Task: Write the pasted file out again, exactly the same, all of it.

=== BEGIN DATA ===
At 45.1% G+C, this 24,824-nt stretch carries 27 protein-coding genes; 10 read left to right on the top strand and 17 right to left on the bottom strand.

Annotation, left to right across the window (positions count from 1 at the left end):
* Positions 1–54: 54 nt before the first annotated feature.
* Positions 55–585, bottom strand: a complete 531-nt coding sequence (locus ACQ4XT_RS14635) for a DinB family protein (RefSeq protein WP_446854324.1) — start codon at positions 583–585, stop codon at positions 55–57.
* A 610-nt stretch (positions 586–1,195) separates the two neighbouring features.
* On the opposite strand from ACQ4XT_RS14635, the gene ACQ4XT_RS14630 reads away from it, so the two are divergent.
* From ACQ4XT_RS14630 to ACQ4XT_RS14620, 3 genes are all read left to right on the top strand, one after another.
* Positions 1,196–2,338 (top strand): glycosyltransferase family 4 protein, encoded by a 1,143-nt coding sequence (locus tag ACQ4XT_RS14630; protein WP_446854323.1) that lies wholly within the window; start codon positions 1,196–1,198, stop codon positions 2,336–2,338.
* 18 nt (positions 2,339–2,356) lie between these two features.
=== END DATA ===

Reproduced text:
At 45.1% G+C, this 24,824-nt stretch carries 27 protein-coding genes; 10 read left to right on the top strand and 17 right to left on the bottom strand.

Annotation, left to right across the window (positions count from 1 at the left end):
* Positions 1–54: 54 nt before the first annotated feature.
* Positions 55–585, bottom strand: a complete 531-nt coding sequence (locus ACQ4XT_RS14635) for a DinB family protein (RefSeq protein WP_446854324.1) — start codon at positions 583–585, stop codon at positions 55–57.
* A 610-nt stretch (positions 586–1,195) separates the two neighbouring features.
* On the opposite strand from ACQ4XT_RS14635, the gene ACQ4XT_RS14630 reads away from it, so the two are divergent.
* From ACQ4XT_RS14630 to ACQ4XT_RS14620, 3 genes are all read left to right on the top strand, one after another.
* Positions 1,196–2,338 (top strand): glycosyltransferase family 4 protein, encoded by a 1,143-nt coding sequence (locus tag ACQ4XT_RS14630; protein WP_446854323.1) that lies wholly within the window; start codon positions 1,196–1,198, stop codon positions 2,336–2,338.
* 18 nt (positions 2,339–2,356) lie between these two features.